Notes on a Buddhist path

The Monk and TED

April 8, 2012 By | Leave a Comment

And if the earthly no longer knows your name,
whisper to the silent earth: I’m flowing.
To the flashing water say: I am. ~ Rainer Maria Rilke

Growing up Catholic in America my ideas about monks centered around what I had surmised from books and movies. I knew our parish priest who visited our home on occasion for dinner. After dessert he would join my father in the living room to smoke and drink Chivas Regal scotch, its bottle plucked from the far reaches of the top shelf of our kitchen cabinet for such special events, but I had never met a real monk. I did know this though. Monks lived in drafty and damp seclusion usually in 12th century monasteries, even in America. They were called Father, Brother or Friar and wore hair shirts and equally scratchy brown sack tunics tied at the waist with a rope. They all had Moe Howard haircuts, sang Gregorian chants quite well and made some pretty darn good champagne.

When I waded into Buddhism a few years ago I began to learn more about monks and the various monastic traditions within Zen, Tibetan and Theravadan schools of thought. All Buddhists, lay people and monastics, are asked to follow five basic precepts:

  1. Do not kill.
  2. Do not steal.
  3. Do not indulge in sexual misconduct.
  4. Do not make false speech.
  5. Do not take intoxicants.

Monks of the Theravadan tradition are asked to follow 227 precepts when they are ordained. That’s a lot of rules. No hair shirts or tunics; instead their robes are the colours of nature: saffron, crimson, mustard and aubergine. Hairstyles are pretty basic: shaved heads all around. They have their own chants which lack any sort of melody and champagne is definitely not fermenting in the basement.

Ajahn Sona, the abbot and head monk at Birken Forest Monastery, wears his brilliant robes with matching thermal wear to meet the bitter cold of interior British Columbia. The monastery itself, located about 40 km south of Kamloops, is far from being cold, damp or drafty. Its warm and welcoming presence of wood and floor-to-ceiling windows doesn’t hint to its less than legal beginnings as a grow-op before it was purchased by the Birken community.

Ven. Bhikkhu Sona has a way with words. He weaves humour and his intimate understanding of western ways into the corners and plains of his teachings. In a recent post I wrote of my visit to the monastery last month and Ajahn Sona’s Dhamma talk about the elements (earth, air, fire and water) in our practice. Besides reminding us that we and everything are made up of stardust, he also pointed out that we humans are primarily composed of H2O and called us “walking bags of sea water.” A colourful image to be sure and a soft reminder that as walking bags of ocean we really are just like the ocean, devoid of self and all its trappings.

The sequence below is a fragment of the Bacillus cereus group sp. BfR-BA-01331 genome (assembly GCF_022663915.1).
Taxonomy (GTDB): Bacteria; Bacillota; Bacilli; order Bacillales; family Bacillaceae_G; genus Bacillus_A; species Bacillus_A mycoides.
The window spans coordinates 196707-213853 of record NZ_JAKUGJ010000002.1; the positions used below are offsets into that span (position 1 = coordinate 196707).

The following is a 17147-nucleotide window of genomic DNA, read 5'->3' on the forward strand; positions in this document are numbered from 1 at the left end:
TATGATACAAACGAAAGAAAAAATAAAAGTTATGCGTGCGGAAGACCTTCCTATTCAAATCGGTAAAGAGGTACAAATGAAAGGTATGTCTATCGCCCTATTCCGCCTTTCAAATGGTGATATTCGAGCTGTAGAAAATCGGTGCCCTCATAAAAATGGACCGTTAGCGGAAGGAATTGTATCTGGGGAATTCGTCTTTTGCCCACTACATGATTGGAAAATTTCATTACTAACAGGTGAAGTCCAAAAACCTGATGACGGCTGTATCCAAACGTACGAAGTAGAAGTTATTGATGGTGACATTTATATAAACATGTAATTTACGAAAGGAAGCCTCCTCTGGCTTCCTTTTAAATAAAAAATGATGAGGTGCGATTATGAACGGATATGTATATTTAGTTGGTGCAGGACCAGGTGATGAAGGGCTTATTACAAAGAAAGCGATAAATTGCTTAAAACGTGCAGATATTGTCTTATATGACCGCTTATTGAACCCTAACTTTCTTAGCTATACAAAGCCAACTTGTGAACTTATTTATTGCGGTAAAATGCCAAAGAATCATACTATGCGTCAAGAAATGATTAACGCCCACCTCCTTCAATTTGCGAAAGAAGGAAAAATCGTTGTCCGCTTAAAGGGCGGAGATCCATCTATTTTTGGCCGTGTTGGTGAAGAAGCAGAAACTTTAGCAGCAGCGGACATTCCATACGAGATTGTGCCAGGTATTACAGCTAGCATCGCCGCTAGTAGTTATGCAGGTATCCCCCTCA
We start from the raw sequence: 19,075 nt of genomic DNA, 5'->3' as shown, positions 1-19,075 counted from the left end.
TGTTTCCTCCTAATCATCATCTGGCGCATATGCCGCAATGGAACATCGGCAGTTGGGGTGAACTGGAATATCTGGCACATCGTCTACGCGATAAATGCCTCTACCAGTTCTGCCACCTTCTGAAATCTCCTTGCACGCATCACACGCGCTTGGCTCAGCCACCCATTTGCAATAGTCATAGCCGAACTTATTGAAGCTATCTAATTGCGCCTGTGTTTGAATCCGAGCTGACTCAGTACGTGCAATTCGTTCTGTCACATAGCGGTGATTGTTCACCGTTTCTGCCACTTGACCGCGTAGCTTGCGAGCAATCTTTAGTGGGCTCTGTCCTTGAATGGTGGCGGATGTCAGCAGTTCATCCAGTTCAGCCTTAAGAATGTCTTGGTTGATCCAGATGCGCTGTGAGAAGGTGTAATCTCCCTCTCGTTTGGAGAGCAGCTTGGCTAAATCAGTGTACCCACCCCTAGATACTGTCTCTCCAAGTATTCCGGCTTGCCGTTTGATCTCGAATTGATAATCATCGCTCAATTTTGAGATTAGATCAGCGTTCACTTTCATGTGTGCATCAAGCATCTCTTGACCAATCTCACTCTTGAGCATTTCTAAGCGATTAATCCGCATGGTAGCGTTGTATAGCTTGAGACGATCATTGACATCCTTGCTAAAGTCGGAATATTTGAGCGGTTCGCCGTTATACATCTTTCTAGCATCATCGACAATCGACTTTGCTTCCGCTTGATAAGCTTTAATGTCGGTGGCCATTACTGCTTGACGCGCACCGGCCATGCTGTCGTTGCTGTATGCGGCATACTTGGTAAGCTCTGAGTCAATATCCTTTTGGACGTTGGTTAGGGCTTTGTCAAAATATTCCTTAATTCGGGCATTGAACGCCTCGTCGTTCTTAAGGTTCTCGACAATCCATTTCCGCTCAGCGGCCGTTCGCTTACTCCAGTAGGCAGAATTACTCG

Birken, besides being a monastery that survives solely on donations, is also off the grid. Its 10,000 square foot main building runs on solar electricity and uses 1/10 the power of a traditionally plugged in facility. Friar Tuck could not have imagined the comfort and ease of motion sensor lights, the efficient wood stove that warms the entire space nor the brightness of the rooms as the sun filters in through tall exterior and interior windows. Birken’s facilities are a labour of love for its Abbot and a statement of presence, protecting what precious stardust we have remaining on this tender planet of ours.

How cool is Ajahn Sona? Well, he even has a TED Talk.  Not that cool means anything. That would assume a self and pride and all the trappings of suffering that Buddhist monks practice each moment to release. Despite all the Dhamma talks and his environmental fortitude, at the end of the day he too is just a walking bag of sea water and a bit of stardust. And I for one am glad he’s walking amongst us.

Excerpt from “Silent friend of many distances, feel” by Rainer Maria Rilke, from The Enlightened Heart: An Anthology of Sacred Poetry, by Stephen Mitchell

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